Jurors have found former "Empire" actor Jussie Smollett guilty on five of six counts of staging a racist and anti-gay attack on himself in downtown Chicago nearly three years ago.
The decision comes after jurors heard several days of testimony from several witnesses and Smollett himself, who called claims that he staged the attack “100% false.”
The jury in Smollett's trial was tasked with deciding whether Smollett is guilty on six counts of a low-level felony for making what prosecutors say was a false police report about the alleged attack. He faces one count of felony disorderly conduct for each time he gave a report to three different officers.
Special prosecutor Dan Webb told the jury Wednesday that the evidence against Smollett is “overwhelming,” and that what he did in January 2019 caused Chicago police to spend enormous amounts of time and resources investigating an alleged crime that turned out to be fake. Smollett, who is Black and gay, told police someone put a noose around his neck and yelled racist and homophobic slurs.
Get Chicago local news, weather forecasts, sports and entertainment stories to your inbox. Sign up for NBC Chicago newsletters.
“Besides being against the law, it is just plain wrong to outright denigrate something as serious as a real hate crime and then make sure it involved words and symbols that have such historical significance in our country," Webb said.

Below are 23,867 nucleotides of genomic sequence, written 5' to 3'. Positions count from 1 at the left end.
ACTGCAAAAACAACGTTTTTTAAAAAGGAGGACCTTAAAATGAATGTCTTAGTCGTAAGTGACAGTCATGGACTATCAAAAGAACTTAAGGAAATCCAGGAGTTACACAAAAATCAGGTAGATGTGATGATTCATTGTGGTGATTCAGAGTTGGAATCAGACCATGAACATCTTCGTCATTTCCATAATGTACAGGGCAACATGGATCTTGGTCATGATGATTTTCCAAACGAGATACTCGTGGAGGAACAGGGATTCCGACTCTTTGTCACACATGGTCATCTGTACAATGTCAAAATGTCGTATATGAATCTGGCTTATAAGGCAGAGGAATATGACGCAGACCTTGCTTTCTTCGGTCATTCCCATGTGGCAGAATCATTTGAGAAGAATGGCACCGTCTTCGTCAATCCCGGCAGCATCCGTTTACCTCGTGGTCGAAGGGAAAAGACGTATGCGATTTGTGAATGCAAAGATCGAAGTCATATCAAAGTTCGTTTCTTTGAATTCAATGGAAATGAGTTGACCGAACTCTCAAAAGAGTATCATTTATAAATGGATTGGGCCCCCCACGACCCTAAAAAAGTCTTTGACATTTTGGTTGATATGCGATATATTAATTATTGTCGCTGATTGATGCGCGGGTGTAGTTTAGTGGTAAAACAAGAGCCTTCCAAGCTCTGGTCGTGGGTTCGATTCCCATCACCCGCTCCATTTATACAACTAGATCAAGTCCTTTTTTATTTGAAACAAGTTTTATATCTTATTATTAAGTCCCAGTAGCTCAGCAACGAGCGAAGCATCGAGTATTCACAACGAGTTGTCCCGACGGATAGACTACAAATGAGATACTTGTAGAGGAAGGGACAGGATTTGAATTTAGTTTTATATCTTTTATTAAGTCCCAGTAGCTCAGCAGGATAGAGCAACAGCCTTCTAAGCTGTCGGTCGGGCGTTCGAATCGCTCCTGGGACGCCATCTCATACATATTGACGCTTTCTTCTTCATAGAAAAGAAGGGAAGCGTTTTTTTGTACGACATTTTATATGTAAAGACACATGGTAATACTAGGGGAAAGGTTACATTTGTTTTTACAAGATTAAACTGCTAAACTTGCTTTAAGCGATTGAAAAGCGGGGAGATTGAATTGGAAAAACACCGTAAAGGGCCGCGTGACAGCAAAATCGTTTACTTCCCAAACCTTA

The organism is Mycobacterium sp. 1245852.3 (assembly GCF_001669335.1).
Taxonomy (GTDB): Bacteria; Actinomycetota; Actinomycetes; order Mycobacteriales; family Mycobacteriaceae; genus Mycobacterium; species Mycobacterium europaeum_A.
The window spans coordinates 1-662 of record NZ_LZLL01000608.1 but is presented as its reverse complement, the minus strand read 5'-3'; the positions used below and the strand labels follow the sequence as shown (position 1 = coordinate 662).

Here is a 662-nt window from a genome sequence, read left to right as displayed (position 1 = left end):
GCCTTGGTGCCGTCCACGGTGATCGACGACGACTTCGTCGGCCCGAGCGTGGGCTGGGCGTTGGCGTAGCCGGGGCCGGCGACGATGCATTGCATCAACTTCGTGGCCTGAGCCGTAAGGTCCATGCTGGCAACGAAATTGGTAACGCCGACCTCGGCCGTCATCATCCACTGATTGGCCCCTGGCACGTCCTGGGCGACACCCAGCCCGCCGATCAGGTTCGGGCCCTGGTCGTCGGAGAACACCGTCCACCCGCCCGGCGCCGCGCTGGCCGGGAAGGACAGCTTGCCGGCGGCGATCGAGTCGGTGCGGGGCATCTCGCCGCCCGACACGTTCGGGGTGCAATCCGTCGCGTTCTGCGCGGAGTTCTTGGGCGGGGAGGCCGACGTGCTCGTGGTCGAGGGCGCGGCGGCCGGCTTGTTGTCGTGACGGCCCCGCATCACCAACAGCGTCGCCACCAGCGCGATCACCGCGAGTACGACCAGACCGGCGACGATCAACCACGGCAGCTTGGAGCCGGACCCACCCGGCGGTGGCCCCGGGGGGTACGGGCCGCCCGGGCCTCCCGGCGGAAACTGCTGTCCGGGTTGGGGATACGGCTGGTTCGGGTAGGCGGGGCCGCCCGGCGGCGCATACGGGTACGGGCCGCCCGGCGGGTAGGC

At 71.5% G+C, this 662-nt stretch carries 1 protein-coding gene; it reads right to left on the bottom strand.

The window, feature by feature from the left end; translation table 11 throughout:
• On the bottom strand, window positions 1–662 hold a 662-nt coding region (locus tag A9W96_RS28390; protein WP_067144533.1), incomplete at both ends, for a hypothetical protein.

He also accused Smollett of lying to jurors, saying surveillance video from before the alleged attack and that night contradicts key moments of Smollett’s testimony.
“At the end of the day, he lacks any credibility whatsoever," Webb said.
Jussie Smollett's defense attorney told jurors that the charges against the actor rely on the testimony of brothers who are “sophisticated liars” and “the worst type of criminals.”
Attorney Nenye Uche said in his closing argument that during testimony last week in the Chicago courtroom, one of the brothers “said ‘I don’t recall' so many times, it is ridiculous.”
“The entire prosecution’s case, including the foundation of the case, is built like a house of cards," Uche said.
Taking the witness stand this week, Smollett repeatedly denied the attack was a fake, telling a prosecutor “there was no hoax on my part” and that two brothers who testified against him are “liars.”
The disorderly conduct charge is a class 4 felony that carries a prison sentence of up to three years, but experts have said if Smollett is convicted, he would likely be placed on probation and ordered to perform community service.